The 2012 International Symposium on Electronic Art is soon to raise its glittering, vibrating, chattering, clicking form over the city. It has the potential to be one of the most significant events to center itself here to date.
Starting Wednesday, Sept. 19, an international cast of artists, scientists, technological gurus and members of the public will converge, critique, examine and respond to what organizers have termed our contemporary “machine wilderness.”
The breadth and depth of the resulting dialogue could have lasting impact. New Mexicans comprise at least one-fourth of the ISEA lineup, so it’s possible that local participants will build long-term collaborations. The symposium is meant to elicit practical responses to urgent questions (i.e., what happens when advances in technology create the illusion that our species exists apart from nature?).
Cross-disciplinary probing, it’s hoped, will spur new ways of seeing, new languages of expression. Such progress will be best served if a good number of us engage in the conversation, too—as audience members asking questions of our own, or simply taking in the colorful spectrum of work.
This last task won’t be hard. A multitude of venues in and out of town will host lectures, film screenings, formal exhibitions, installations, performances and workshops. (For a comprehensive rundown, visit ISEA2012.com.)
And there’s really no excuse for missing the free Downtown Albuquerque Block Party on Sunday, Sept. 23, from 4 to 9 p.m.
Circuitously keeping with the “transportation” theme of the party, two blocks of old Route 66 (Central Ave.) between Fourth and Sixth streets will be closed off. The lull in car traffic will open space for the public to interact with varied art pieces and performances ranging from educational to whimsical.
Among the array of marvels on deck: Herrod Blank's “camera car,” a mobile seed library, and a remote desert exploration vehicle that looks like it'd be right at home on Mars. Axle Contemporary from Santa Fe will install a piece called “We Are Experiencing Some Turbulence” in their mobile art gallery. Artist and inventor Michael Flynn will display his “Electrolysis Detonator,” a hand-cranked electric generator that separates water molecules into hydrogen and oxygen until the elements—explosively—recombine.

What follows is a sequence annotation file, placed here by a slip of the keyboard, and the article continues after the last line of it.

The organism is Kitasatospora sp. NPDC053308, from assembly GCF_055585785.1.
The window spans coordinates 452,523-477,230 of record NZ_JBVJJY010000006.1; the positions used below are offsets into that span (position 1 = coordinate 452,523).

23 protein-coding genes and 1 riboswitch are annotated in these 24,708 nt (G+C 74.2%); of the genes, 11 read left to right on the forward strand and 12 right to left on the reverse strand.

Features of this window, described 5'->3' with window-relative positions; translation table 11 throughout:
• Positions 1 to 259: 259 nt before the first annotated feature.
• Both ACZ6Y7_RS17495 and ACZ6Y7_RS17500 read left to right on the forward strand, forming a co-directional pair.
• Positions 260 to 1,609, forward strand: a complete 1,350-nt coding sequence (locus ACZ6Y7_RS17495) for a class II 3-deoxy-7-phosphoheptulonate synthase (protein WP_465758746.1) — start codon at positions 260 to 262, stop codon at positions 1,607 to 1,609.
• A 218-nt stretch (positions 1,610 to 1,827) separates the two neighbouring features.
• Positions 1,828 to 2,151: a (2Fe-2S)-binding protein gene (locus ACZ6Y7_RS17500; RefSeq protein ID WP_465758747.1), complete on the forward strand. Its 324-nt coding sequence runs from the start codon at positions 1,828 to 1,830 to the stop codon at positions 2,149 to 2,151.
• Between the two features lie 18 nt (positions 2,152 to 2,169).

The DNA Fire Dance company plans to perform to music controlled by a DJ inside an altered vehicle called the New Mexi-bus. And speaking of of DJs, Kwende Kefentse, a.k.a. DJ Memetric, is traveling all the way from Canada to spin for us—a style of hip-hop that he says “connects the dots” between his Caribbean roots and Toronto's “international-but-perennially-mixed-up culture.”
Don't be so fashionably late that you miss the 6:30 p.m. debut of Symphony 505. Experimental composer Christopher Marianetti, choreographer Mary Margaret Moore and the Down Low Car Club have managed to convert lowrider cars into instruments for a “vehicular orchestra,” complete with sychronized, hydraulic motor-moves. It'll make for a surreal juxtaposition with the usual Sunday night parade of classic, souped-up and lovingly detailed Fords and Chevys crawling up and down surrounding streets.